Evaluation of quality of life in Greek colorectal cancer survivors
Doga, Georgia (2008) Evaluation of quality of life in Greek colorectal cancer survivors. PhD thesis, Middlesex University.
Survival from cancer is becoming a reality for more people in the world each year. Survival rate from colorectal cancer disease is approximately 80% one year after diagnosis, but falls to 62% at 5 years from diagnosis. Quality of life research in colorectal cancer to date has focused on investigating patients' experience during the diagnostic or treatment phase while the experiences of those who have survived this cancer have been ignored. Based on the concept of Health-Related Quality of Life (HRQOL) this study was focused on understanding and assessing the impact of colorectal cancer disease and its treatment on Greek patients' HRQOL over time. Also, this study sought to identify multiple factors (related either to patient or disease characteristics) that contributed to patients' HRQOL in both specific and general domains. Age, gender, stage at diagnosis, time elapse since diagnosis, income, education, colostomy appliance, disease recurrence, depression and communication between couples were examined for their effect on HRQOL over time. 145 Greek outpatients (male 87, female 58) completed the Functional Assessment of Cancer Therapy-Colorectal (FACT-C) Quality of Life Instrument and the Mental Component of the Short Form 36 Health Survey questionnaire measuring both generic and disease-specific HRQOL, as well as the Center for Epidemiologic Studies Depression Scale (CES-D) to detect depressive symptoms, and the Enriching & Nurturing Relationship Issues, Communication & Happiness (ENRICH) scale to assess communication between couples, at an interval of either one year or more than 5 years since diagnosis. Statistical significance was set at (p<0.05) and data were analysed using the Statistical Package for the Social Sciences (SPSS). The findings suggest that patients who survived colorectal cancer experienced an overall high quality of life independent of the stage of disease at diagnosis or time since diagnosis. Among those factors that had a negative effect on patients overall HRQOL over time depression was the most prevalent. Stoma patients experienced an overall lower HRQOL than non-stoma patients. Most domains of HRQOL assessment such as physical, emotional and role functioning of stoma patients were negatively affected, but these did not reach statistical significance. Notably, stoma patients in this sample showed significantly more dissatisfaction with body image than patients without a stoma – a finding that was more prevalent in women. This may suggest that stoma formation negatively affects sexual function and body image. Finally, patients with lower incomes and a recurrence or metastatic disease also experienced a poorer HRQOL. It is recommended that a practice-based strategy is developed in Greece to assess the HRQOL and psychosocial functioning of these patients as well as the recommendation that in the preoperative stage, after surgery and in the rehabilitation phase for stoma patients to be assessed and supported by a specialist Stoma Care nurse. Other suggestions for future research are also proposed.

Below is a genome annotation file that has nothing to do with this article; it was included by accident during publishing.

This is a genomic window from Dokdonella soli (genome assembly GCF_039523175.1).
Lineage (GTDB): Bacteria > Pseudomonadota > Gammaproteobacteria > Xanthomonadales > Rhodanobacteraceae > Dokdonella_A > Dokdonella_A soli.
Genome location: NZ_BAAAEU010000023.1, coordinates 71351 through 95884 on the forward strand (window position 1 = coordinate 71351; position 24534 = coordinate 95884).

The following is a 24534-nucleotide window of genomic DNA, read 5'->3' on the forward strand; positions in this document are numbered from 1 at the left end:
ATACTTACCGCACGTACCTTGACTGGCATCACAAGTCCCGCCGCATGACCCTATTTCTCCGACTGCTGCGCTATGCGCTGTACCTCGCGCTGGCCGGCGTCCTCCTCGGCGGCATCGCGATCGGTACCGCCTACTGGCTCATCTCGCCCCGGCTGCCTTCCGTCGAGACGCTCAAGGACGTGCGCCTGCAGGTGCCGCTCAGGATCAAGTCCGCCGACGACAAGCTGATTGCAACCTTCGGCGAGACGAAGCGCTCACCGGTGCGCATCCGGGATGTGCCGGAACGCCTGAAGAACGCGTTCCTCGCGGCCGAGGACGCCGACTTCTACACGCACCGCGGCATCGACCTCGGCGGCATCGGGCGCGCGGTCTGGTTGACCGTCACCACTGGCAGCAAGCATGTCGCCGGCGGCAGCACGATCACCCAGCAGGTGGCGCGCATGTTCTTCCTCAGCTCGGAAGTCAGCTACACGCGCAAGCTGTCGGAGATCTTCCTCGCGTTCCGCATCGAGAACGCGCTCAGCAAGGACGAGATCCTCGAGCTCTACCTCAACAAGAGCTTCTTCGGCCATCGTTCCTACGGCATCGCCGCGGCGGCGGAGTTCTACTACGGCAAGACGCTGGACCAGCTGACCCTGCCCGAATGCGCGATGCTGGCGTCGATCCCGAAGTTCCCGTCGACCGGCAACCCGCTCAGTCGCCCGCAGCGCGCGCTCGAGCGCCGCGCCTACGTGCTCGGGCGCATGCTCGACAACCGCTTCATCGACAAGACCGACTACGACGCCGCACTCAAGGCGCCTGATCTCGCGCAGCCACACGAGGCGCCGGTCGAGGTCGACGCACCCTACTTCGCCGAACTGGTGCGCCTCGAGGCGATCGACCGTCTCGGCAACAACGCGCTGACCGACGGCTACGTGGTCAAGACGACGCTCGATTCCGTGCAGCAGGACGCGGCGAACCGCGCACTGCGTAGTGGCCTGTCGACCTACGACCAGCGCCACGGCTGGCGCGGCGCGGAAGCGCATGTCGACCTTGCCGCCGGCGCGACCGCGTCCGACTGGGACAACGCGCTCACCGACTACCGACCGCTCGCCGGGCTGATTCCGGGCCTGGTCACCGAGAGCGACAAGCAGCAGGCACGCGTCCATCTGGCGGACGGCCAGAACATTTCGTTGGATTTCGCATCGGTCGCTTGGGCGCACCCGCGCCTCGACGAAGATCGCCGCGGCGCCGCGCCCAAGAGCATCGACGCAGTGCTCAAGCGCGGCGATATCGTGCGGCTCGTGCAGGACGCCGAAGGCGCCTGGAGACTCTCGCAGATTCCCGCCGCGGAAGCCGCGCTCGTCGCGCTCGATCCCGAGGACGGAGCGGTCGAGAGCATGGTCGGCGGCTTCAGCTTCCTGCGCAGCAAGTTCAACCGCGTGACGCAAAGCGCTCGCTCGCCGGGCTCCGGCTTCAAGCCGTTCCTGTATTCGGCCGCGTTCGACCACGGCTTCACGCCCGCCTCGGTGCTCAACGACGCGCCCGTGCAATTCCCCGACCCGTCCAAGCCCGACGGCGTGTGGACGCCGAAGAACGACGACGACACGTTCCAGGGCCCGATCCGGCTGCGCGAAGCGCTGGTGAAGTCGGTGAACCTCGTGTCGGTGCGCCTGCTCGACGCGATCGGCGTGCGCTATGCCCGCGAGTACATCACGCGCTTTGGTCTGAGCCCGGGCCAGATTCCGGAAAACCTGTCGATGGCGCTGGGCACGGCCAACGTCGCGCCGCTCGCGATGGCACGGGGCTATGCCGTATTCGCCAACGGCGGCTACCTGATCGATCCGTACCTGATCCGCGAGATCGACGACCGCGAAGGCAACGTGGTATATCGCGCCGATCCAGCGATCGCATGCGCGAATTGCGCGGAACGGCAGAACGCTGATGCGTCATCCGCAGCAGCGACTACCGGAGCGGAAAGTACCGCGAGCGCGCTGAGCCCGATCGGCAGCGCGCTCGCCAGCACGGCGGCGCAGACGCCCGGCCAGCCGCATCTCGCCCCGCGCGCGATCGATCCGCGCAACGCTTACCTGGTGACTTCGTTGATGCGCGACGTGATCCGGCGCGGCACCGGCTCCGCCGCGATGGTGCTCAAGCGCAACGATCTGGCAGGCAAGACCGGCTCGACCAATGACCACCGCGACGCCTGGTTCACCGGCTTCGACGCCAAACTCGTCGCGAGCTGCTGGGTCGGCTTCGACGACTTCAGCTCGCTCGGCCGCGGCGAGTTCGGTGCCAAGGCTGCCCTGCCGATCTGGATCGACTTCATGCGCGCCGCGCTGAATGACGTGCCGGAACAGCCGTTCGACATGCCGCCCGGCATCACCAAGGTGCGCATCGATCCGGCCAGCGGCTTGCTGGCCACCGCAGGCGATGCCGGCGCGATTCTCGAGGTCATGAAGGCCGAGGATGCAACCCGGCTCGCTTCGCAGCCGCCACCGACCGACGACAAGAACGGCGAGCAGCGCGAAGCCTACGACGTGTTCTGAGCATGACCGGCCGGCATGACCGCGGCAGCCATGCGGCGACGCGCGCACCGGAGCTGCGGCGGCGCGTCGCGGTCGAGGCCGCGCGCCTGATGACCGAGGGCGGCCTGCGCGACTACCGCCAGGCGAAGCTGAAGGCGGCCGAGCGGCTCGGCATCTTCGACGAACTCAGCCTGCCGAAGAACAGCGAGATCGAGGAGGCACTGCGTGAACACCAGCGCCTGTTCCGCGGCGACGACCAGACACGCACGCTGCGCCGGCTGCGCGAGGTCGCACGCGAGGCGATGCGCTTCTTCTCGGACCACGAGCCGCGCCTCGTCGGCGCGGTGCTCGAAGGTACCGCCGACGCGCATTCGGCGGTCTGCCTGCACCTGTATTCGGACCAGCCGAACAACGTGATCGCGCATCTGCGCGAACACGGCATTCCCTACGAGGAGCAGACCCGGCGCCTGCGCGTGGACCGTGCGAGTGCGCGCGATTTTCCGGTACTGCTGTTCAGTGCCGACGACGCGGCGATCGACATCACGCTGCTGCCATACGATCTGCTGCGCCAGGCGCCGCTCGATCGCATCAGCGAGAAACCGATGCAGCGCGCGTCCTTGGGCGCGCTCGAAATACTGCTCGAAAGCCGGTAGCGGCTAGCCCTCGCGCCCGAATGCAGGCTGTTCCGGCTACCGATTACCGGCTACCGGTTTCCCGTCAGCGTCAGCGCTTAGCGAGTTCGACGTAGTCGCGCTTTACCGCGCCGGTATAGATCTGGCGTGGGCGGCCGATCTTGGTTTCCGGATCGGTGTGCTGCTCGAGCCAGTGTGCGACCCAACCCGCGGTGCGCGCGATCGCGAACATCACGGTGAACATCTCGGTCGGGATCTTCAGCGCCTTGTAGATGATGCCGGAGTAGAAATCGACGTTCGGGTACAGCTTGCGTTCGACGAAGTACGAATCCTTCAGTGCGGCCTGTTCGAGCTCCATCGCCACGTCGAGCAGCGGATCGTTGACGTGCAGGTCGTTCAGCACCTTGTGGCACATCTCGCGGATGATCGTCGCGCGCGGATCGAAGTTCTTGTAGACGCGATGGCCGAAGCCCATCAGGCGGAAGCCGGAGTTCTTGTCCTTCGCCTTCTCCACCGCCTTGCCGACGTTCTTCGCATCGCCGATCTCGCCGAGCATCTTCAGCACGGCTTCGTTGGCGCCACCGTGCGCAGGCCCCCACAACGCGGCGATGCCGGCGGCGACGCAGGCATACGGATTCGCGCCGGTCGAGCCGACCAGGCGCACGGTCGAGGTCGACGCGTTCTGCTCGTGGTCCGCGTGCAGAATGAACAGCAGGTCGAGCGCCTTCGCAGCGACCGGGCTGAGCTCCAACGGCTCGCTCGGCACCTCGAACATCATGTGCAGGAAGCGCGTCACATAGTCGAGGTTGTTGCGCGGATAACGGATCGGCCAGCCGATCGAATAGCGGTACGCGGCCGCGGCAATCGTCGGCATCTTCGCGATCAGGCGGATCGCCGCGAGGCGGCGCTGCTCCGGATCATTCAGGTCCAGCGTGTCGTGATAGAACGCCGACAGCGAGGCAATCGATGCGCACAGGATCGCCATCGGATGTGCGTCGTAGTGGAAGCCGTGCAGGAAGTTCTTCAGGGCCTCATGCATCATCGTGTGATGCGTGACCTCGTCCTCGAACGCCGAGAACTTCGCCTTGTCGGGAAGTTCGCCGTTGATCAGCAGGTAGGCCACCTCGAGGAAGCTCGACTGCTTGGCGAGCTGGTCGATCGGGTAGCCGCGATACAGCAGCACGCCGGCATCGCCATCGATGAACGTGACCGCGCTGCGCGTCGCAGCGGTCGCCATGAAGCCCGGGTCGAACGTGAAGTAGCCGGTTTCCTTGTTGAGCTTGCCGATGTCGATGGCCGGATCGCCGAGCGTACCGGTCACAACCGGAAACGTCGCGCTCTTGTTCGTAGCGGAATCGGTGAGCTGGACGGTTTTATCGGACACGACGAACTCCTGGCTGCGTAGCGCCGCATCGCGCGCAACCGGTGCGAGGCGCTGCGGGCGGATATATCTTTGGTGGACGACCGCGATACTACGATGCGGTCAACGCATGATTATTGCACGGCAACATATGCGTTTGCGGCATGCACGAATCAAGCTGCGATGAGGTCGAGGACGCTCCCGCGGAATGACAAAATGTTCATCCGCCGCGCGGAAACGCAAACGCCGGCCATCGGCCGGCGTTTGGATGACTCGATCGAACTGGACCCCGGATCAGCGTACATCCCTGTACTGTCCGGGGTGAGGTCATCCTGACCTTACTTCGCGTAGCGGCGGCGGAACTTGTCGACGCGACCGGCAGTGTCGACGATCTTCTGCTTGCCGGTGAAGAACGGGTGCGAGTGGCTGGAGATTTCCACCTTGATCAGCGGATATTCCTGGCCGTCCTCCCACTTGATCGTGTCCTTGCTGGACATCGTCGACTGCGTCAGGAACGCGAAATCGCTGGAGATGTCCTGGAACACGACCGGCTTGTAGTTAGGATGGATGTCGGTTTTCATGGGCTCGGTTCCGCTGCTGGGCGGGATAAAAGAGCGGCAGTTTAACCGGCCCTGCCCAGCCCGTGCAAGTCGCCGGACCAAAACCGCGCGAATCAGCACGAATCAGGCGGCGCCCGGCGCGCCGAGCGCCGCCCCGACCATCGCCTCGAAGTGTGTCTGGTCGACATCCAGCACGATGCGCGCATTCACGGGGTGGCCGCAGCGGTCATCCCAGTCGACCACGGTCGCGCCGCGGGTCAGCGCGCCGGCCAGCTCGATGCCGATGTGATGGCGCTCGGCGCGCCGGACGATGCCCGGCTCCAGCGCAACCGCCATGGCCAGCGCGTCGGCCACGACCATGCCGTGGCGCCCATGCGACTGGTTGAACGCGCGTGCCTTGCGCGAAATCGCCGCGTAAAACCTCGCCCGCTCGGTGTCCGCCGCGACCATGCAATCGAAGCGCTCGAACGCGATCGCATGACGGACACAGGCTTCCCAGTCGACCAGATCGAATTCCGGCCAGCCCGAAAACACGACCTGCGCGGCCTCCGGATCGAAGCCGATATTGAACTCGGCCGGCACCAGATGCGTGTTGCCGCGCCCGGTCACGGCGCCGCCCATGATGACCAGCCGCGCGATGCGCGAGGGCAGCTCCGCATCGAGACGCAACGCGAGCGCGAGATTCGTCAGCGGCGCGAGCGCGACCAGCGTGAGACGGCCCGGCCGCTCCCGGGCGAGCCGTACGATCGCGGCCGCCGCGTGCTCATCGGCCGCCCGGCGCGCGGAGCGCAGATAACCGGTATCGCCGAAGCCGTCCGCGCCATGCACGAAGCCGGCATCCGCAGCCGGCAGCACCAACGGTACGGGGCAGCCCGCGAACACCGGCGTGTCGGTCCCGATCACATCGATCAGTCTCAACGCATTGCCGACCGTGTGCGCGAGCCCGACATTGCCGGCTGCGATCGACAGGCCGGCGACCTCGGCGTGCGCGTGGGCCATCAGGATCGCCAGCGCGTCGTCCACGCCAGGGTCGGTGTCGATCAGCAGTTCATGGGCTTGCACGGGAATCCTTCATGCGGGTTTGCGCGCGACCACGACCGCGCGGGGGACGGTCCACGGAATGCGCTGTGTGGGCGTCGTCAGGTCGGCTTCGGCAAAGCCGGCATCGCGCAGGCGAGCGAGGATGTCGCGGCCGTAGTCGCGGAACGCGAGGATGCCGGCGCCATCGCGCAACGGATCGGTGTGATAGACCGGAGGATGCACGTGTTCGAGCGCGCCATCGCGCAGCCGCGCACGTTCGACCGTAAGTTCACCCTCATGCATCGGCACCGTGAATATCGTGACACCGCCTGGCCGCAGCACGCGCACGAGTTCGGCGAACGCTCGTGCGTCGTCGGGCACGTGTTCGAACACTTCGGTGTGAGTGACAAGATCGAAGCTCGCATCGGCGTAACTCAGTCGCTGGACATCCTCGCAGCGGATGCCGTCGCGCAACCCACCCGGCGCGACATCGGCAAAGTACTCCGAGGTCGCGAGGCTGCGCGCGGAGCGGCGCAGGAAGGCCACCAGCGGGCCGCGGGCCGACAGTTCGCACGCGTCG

|Item Type:||Thesis (PhD)|
A thesis submitted to Middlesex University in partial fulfillment of the requirements for the degree of Master of Philosophy.
|Research Areas:||Masters and Doctorates > Theses|
Middlesex University Schools and Centres > School of Health and Education > Health & Education
|Deposited On:||22 Sep 2010 13:38|
|Last Modified:||18 Jul 2014 22:29|
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